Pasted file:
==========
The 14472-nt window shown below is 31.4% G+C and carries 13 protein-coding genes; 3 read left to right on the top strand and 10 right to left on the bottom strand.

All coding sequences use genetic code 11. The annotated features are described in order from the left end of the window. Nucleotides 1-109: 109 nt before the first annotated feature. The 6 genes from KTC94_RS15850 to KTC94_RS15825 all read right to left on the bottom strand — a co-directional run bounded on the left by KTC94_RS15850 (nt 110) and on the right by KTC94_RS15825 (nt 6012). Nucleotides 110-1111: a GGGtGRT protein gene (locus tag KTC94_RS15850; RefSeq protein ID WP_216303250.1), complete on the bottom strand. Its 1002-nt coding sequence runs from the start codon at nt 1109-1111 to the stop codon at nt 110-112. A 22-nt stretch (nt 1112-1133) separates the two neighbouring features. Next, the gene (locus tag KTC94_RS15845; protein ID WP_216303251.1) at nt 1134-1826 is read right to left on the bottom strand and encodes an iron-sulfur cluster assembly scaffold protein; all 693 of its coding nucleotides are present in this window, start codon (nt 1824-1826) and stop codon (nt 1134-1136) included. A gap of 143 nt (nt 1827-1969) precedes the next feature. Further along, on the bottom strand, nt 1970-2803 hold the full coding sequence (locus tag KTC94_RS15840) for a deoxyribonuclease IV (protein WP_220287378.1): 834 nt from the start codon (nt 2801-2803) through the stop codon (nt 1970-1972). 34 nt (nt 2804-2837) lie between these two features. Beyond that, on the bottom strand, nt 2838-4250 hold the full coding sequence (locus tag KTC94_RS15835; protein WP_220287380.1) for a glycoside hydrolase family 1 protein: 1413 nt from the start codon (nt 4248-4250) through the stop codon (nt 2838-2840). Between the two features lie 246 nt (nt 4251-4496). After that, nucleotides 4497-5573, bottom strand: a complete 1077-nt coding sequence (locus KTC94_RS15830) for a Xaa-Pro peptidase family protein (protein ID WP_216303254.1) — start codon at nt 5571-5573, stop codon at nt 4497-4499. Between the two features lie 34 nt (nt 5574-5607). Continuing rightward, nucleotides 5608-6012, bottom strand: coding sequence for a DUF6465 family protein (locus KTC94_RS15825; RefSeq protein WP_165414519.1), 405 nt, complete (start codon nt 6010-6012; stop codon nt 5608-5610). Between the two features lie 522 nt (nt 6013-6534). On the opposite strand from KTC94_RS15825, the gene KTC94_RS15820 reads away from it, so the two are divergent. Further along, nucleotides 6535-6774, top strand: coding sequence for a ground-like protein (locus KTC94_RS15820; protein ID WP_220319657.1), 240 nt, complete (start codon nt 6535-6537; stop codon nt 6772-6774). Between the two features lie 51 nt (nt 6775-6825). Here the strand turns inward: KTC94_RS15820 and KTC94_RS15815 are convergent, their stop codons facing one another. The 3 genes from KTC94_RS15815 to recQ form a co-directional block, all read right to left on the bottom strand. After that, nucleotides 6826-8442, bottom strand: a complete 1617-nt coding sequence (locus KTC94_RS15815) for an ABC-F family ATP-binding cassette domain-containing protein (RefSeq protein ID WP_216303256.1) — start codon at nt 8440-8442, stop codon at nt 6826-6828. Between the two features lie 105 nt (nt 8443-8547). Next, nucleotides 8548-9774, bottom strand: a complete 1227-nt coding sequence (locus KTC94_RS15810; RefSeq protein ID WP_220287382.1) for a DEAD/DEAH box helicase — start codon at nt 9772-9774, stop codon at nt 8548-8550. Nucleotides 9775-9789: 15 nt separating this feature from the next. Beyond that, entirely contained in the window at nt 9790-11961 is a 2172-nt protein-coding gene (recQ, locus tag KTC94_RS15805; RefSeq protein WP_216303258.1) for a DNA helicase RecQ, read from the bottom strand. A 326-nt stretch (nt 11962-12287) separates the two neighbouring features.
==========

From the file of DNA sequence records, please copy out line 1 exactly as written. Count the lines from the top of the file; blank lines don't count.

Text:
The 14472-nt window shown below is 31.4% G+C and carries 13 protein-coding genes; 3 read left to right on the top strand and 10 right to left on the bottom strand.